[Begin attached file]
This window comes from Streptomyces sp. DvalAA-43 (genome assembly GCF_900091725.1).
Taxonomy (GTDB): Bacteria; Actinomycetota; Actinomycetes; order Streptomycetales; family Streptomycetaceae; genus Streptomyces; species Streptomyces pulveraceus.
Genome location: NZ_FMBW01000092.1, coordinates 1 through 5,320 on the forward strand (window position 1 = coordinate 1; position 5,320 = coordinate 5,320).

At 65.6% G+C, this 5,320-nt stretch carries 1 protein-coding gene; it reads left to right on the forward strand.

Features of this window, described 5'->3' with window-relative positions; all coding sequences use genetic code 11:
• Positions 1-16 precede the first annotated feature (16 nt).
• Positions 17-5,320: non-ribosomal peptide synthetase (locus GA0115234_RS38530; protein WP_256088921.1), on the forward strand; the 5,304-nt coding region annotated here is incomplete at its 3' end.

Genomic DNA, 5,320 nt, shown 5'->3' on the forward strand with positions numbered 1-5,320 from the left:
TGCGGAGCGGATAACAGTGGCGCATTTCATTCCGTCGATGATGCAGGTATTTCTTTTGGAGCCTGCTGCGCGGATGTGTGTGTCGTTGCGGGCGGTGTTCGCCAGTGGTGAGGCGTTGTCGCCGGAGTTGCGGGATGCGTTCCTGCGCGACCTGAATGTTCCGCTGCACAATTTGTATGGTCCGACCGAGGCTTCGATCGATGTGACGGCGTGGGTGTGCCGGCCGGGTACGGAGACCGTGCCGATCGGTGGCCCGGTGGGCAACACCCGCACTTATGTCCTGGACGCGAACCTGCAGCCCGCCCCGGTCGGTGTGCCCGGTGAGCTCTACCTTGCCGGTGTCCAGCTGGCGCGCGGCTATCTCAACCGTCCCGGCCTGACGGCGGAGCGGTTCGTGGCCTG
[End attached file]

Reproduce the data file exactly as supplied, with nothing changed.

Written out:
This window comes from Streptomyces sp. DvalAA-43 (genome assembly GCF_900091725.1).
Taxonomy (GTDB): Bacteria; Actinomycetota; Actinomycetes; order Streptomycetales; family Streptomycetaceae; genus Streptomyces; species Streptomyces pulveraceus.
Genome location: NZ_FMBW01000092.1, coordinates 1 through 5,320 on the forward strand (window position 1 = coordinate 1; position 5,320 = coordinate 5,320).

At 65.6% G+C, this 5,320-nt stretch carries 1 protein-coding gene; it reads left to right on the forward strand.

Features of this window, described 5'->3' with window-relative positions; all coding sequences use genetic code 11:
• Positions 1-16 precede the first annotated feature (16 nt).
• Positions 17-5,320: non-ribosomal peptide synthetase (locus GA0115234_RS38530; protein WP_256088921.1), on the forward strand; the 5,304-nt coding region annotated here is incomplete at its 3' end.

Genomic DNA, 5,320 nt, shown 5'->3' on the forward strand with positions numbered 1-5,320 from the left:
TGCGGAGCGGATAACAGTGGCGCATTTCATTCCGTCGATGATGCAGGTATTTCTTTTGGAGCCTGCTGCGCGGATGTGTGTGTCGTTGCGGGCGGTGTTCGCCAGTGGTGAGGCGTTGTCGCCGGAGTTGCGGGATGCGTTCCTGCGCGACCTGAATGTTCCGCTGCACAATTTGTATGGTCCGACCGAGGCTTCGATCGATGTGACGGCGTGGGTGTGCCGGCCGGGTACGGAGACCGTGCCGATCGGTGGCCCGGTGGGCAACACCCGCACTTATGTCCTGGACGCGAACCTGCAGCCCGCCCCGGTCGGTGTGCCCGGTGAGCTCTACCTTGCCGGTGTCCAGCTGGCGCGCGGCTATCTCAACCGTCCCGGCCTGACGGCGGAGCGGTTCGTGGCCTG